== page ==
We’re so vain…
Posted August 26, 2015on:
We’re so vain, we probably think this economy is about us,
We’re so vain, we bet future swaps this economy is about us,
Don’t we? Don’t we?
A few years ago, when the Chinese economy was booming, politicians said it was an orchestrated plot to take America down. Now that the Chinese economy is struggling desperately, those same politicians are just as convinced it is – wait for it – a plot to take America down.
The political discourse around this issue is genuinely unhelpful. Just like Seinfeld’s Soup Nazi, Scott Walker snapped, “No state dinner for Xi,” the Chinese President Xi Jinping scheduled for a formal state visit. I guess the closest Benihana will have to do. Given the impetuous inanity passing for policy, here’s what you need to know about the China Syndrome of the Chinese economy in less than 800 words.
China’s stock market is relatively small. It’s mostly mom and pop investors who have borrowed the money to buy stocks – a majority of them don’t have a high school education. After gaining 140% last year, this year the Shanghai Composite Index has fallen 40% in the face of a tremendous amount of active intervention by the Chinese central government. It seems as though the Politburo can’t stop the crash.
The reason all these unsophisticated investors got into the stock market was the implicit support of the Chinese Communist Party. It appears to have been an overly optimistic act of faith in the Chinese Politburo’s economic stewardship.
With an abundance of labor, China bet the farm on being the world’s low-cost manufacturer and assembly line. Such an economic model is not sustainable for an economy needing to grow at a double-digit multiple to service a burgeoning middle class. The Chinese government has been notoriously optimistic in its economic forecasts (some say notoriously deceiving). There are more than a few economists who believe the Chinese economy is on the verge of recession, if not already there.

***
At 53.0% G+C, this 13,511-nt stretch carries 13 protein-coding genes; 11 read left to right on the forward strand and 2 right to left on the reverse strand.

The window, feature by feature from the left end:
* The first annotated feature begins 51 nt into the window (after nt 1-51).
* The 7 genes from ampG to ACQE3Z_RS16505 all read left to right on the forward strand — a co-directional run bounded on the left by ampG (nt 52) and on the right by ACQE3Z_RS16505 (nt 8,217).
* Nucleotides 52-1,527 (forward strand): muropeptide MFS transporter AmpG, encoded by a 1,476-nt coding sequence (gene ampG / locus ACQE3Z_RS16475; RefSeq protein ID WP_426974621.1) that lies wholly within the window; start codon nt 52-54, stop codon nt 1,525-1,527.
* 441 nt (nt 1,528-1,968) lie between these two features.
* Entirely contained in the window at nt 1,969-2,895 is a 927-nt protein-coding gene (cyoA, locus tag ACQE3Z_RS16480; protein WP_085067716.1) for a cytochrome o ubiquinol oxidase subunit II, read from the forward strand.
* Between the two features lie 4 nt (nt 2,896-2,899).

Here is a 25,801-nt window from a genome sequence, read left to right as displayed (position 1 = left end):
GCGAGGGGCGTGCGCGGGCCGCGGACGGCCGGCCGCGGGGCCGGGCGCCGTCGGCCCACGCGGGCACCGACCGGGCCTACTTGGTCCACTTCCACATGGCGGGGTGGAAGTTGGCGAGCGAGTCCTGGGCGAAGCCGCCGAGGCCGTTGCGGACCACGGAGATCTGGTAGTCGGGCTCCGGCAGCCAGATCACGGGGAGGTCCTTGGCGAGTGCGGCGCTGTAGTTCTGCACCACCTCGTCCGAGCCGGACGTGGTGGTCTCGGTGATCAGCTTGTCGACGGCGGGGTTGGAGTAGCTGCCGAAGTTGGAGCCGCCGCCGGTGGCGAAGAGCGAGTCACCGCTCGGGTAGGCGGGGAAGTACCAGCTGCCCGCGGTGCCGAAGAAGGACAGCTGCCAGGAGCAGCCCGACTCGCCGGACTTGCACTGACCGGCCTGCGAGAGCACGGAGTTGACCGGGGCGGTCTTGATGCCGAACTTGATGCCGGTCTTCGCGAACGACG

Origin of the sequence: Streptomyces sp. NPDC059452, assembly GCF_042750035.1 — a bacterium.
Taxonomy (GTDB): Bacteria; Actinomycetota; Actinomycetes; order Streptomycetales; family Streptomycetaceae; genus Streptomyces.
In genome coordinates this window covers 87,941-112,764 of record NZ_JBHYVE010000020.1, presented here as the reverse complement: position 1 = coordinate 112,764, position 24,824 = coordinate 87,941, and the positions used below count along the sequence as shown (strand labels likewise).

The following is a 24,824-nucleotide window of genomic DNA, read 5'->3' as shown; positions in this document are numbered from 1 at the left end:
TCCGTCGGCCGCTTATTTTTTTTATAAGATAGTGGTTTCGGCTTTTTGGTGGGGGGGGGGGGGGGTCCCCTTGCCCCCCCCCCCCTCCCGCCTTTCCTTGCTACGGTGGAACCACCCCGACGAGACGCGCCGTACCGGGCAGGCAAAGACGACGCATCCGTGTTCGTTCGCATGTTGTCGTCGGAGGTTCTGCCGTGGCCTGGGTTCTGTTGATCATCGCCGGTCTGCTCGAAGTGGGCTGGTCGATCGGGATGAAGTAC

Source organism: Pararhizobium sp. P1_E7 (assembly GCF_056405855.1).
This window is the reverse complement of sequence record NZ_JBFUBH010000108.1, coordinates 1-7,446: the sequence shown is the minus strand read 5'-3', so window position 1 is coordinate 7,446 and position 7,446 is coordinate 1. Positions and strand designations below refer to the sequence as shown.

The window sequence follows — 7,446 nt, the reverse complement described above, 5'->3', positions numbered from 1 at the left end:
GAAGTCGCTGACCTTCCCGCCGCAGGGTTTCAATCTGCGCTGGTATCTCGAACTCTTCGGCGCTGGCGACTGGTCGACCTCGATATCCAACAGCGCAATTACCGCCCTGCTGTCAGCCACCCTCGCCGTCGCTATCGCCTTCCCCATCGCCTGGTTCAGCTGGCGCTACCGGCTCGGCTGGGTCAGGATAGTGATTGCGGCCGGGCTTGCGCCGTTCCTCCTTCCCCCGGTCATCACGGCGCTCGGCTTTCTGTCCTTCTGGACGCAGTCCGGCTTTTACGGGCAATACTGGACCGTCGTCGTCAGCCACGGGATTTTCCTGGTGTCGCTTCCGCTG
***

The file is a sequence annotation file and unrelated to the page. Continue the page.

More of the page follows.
This is how it happened: When global demand went kaput in 2008, China decided to focus on massive domestic construction projects. There has been a massive, and I do mean massive, overbuild in China with unused stadiums, skyscrapers, and even whole cities. They sit empty.
Add to this the relocation of 250 million Chinese from rural settings to cities in just twelve years as official state policy. In essence, this top down policy from the Politburo turns China into a majority urban country in a dozen years. Put another way, it would be the equivalent of relocating 5 of every 6 Americans in the span of three presidential terms.
Chinese leadership is terrified of political unrest reminiscent of Tiananmen Square. Without sustained growth at a level sufficient to service a growing middle class, the leadership of China is at a crossroads. At once they are both risk-willing to try just about anything to thwart economic upheaval and at the same time, risk-averse against any potential calamities resulting from their actions.
There is a group of millennial Chinese numbering about 300 million – about the size of the total U.S. population. This group is better educated and likes its taste of the middle class lifestyle. The Communist Party worries most about this group. Quelling political unrest in this group would be difficult, almost impossible, because of the nomadic nature of these 300 million workers and their widespread geographic dispersion.
In its simplest terms, the problem is transforming a manufacturing, rural economy into an urban, consumption-based economy in less than a generation. For perspective, it took Great Britain 200 years, the U.S. 100 years, and Japan 50 years to do the same thing.
As with all instances of massive historical change, there are naysayers within the Chinese system. China’s top-down, hierarchical structure ensures elites have control over policy and decision-making. These traditionalists are wary of many of the enacted economic reforms. This current economic tsunami strengthens traditionalists at the expense of reformers like President Xi Jinping.
How does this affect us? Throughout history, when absolute control is threatened in China, it retreats back in on itself. Hibernation of the world’s second largest economy would be the equivalent of a worldwide recession and catastrophic to our economic well-being and the world economy in general.
Even more sobering is this: Political instability in a country with a standing army of 200 million soldiers and perhaps 3,000 nuclear warheads is indeed a worrisome thing. This is especially true in a region where China is surrounded by emerging economies – the “if you can’t make it, take it philosophy” would indeed present existential threats.
Again, my apologies to Ms. Simon: “Instead of clouds in my coffee, clouds in my coffee,” there are clouds on the horizon, clouds on the horizon.
Take the conversation in any direction you might like.
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